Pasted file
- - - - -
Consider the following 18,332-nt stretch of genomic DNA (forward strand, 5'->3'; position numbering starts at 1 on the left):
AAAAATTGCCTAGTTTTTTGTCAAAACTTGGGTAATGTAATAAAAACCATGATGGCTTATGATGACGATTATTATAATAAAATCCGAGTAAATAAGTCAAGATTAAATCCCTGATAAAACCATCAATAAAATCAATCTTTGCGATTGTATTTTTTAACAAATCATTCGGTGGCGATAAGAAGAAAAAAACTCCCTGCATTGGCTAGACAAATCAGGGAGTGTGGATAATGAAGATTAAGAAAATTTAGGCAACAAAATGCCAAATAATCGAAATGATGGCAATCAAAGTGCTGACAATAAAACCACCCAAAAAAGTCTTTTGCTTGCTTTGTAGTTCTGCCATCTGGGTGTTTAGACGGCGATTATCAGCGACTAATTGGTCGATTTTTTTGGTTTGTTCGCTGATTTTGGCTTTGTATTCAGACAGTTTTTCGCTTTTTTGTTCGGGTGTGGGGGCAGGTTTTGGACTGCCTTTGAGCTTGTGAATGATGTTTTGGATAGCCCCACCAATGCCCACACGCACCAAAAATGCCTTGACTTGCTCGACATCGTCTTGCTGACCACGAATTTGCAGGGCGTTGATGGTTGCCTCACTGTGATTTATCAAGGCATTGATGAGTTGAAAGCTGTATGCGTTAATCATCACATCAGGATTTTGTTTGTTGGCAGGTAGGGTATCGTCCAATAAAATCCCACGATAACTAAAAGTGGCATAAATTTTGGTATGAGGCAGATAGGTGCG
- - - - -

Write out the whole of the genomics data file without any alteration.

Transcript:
Consider the following 18,332-nt stretch of genomic DNA (forward strand, 5'->3'; position numbering starts at 1 on the left):
AAAAATTGCCTAGTTTTTTGTCAAAACTTGGGTAATGTAATAAAAACCATGATGGCTTATGATGACGATTATTATAATAAAATCCGAGTAAATAAGTCAAGATTAAATCCCTGATAAAACCATCAATAAAATCAATCTTTGCGATTGTATTTTTTAACAAATCATTCGGTGGCGATAAGAAGAAAAAAACTCCCTGCATTGGCTAGACAAATCAGGGAGTGTGGATAATGAAGATTAAGAAAATTTAGGCAACAAAATGCCAAATAATCGAAATGATGGCAATCAAAGTGCTGACAATAAAACCACCCAAAAAAGTCTTTTGCTTGCTTTGTAGTTCTGCCATCTGGGTGTTTAGACGGCGATTATCAGCGACTAATTGGTCGATTTTTTTGGTTTGTTCGCTGATTTTGGCTTTGTATTCAGACAGTTTTTCGCTTTTTTGTTCGGGTGTGGGGGCAGGTTTTGGACTGCCTTTGAGCTTGTGAATGATGTTTTGGATAGCCCCACCAATGCCCACACGCACCAAAAATGCCTTGACTTGCTCGACATCGTCTTGCTGACCACGAATTTGCAGGGCGTTGATGGTTGCCTCACTGTGATTTATCAAGGCATTGATGAGTTGAAAGCTGTATGCGTTAATCATCACATCAGGATTTTGTTTGTTGGCAGGTAGGGTATCGTCCAATAAAATCCCACGATAACTAAAAGTGGCATAAATTTTGGTATGAGGCAGATAGGTGCG